I turn most of my paintings around so as not to be influenced by them in the visual field while I work. Everything is game and I find myself porous. But I definitely set up the space for irresistible, inevitable engagement. I have three tables and two easels (plus two palettes). One table is covered in pastels, ink, pencils, charcoal and all sorts of goodies. It’s ready to go and I use it for students as well. My oil paints are spread atop a long glass palette in all their glorious colors. My art books are in there and I have posters of past shows on one wall behind me, which helps me to feel professional when I forget.
I have a new poster coming in – an original screen print made by a student of pop artist Corita Kent – it’s great.
How do you stay focused in a world of the internet, social media, interruptions, and other distractions?
I don’t! I stray and come back. I have to turn my phone off. I often forget to do so. I have to call friends to remind me of the urgency and focus. Sometimes I spend hours on the couch doing other work. I wonder if I should let go of the couch, but it’s so comfortable – a good metaphor for comfort vs. risk.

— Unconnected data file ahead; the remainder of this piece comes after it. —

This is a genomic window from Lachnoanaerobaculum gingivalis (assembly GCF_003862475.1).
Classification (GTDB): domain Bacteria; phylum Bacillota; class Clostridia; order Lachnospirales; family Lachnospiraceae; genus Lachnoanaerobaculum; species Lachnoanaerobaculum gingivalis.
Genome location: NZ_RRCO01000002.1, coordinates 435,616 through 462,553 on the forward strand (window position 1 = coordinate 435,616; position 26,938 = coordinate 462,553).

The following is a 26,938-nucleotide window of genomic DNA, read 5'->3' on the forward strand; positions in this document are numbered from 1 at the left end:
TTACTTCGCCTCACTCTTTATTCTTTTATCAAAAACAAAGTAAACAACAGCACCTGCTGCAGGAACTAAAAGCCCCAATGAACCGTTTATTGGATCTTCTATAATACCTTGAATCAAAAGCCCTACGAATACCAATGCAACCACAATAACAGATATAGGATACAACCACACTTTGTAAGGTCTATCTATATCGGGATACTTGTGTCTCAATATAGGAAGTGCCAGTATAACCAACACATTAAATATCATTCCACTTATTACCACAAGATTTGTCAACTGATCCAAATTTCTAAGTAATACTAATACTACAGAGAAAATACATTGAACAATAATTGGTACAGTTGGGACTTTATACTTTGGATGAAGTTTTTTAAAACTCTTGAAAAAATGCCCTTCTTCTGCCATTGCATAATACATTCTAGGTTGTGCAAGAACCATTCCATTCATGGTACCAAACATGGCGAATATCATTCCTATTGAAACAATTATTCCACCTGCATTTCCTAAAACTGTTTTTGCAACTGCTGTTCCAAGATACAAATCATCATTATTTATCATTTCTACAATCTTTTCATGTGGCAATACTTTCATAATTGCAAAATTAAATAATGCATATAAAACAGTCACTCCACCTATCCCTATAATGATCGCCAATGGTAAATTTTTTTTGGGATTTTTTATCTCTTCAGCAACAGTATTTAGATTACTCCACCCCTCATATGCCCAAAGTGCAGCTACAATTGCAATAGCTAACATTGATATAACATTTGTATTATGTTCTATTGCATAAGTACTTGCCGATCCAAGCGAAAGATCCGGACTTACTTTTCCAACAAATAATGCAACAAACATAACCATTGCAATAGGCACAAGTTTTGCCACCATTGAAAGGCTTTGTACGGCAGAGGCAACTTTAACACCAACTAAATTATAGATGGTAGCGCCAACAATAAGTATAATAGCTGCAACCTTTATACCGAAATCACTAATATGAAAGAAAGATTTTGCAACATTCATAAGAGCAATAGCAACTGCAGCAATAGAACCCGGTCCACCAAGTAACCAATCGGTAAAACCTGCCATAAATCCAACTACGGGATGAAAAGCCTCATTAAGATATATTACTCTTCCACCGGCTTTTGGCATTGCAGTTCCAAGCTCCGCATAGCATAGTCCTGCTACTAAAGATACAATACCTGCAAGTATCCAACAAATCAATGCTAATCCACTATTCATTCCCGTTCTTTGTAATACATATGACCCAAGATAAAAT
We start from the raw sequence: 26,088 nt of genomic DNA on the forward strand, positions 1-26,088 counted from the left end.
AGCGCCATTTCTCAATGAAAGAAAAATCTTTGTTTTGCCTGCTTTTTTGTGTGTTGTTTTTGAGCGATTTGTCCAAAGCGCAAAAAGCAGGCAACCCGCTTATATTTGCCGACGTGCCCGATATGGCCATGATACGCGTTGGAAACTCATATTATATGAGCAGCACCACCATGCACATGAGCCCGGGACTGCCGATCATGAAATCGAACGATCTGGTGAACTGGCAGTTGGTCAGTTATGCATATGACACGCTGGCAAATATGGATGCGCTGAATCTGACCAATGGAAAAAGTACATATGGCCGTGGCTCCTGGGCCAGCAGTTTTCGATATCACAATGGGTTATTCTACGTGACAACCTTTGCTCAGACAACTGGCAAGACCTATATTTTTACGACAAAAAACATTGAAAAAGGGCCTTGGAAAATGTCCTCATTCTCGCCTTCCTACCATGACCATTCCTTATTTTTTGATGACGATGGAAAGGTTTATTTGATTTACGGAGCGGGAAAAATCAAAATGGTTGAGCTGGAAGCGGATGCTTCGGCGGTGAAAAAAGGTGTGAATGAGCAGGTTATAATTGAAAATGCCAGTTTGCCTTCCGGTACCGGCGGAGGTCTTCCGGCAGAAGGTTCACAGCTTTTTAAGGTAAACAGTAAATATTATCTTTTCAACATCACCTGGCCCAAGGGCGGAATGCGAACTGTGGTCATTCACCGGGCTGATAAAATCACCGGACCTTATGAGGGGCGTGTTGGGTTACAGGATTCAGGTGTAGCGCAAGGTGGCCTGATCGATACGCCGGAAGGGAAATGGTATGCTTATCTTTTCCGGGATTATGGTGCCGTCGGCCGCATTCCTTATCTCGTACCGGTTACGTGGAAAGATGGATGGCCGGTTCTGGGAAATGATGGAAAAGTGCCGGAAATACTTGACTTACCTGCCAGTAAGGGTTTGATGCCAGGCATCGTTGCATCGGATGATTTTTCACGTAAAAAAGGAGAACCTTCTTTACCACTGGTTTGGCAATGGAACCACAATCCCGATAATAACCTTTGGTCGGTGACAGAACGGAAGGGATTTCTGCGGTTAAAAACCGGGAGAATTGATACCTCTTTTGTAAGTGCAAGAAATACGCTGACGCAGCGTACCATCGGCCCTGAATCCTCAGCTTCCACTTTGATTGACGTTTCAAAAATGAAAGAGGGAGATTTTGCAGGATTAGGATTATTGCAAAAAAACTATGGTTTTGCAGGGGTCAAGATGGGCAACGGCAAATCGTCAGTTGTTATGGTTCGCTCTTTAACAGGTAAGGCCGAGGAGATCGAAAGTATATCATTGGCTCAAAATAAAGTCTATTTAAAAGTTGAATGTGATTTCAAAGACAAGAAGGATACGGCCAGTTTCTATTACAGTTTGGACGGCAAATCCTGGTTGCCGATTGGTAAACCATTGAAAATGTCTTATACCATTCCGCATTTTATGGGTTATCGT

It is SO much easier to do work for others or knee-jerk respond to the world— it is instantly validating, feels purposeful, provides quick feedback. Artmaking involves so much unknown. Ambiguity. Experimentation. Isolation sometimes. Conversation with my darker parts. It’s long and slow, even with its quick moments.
Honestly, it helps me to make sure I get adequate exercise, sleep, self-care, meditation and nutrition – these things really keep my ADD at bay and keep up my energy. But it is a daily struggle to shut out the “shoulds,” turn off the news, let go of that call for entry, refrain from letting other plans usurp painting time, stop flirting with my studio practice by socializing with other artists and prioritize my true work (play).
How do you maintain your creative energy?
Small amounts of healthy food, walks and getting outside to stretch and breathe, veggie juice.
The food balance is important – too much and I end up on the couch. Naps are also a bit perilous – I am better off leaving the studio and returning later than losing momentum with a nap. But I definitely do take those naps on long days – I just find they are not as productive.
Breaks are vital when I am on deadline – letting it go completely for a little while before returning.
What other activities do you engage in to encourage your creativity outside of your creative work time?
One of the best ways to stimulate my creativity is to talk with other artists and experience other art forms. Exercise and reading (books, art blogs and research) are also really important. There is nothing like travel for revving up my creativity, as long as I am able to dedicate lots of time when I return – it always brings in new perspective and excitement. But it has to balance out with the period of interruption.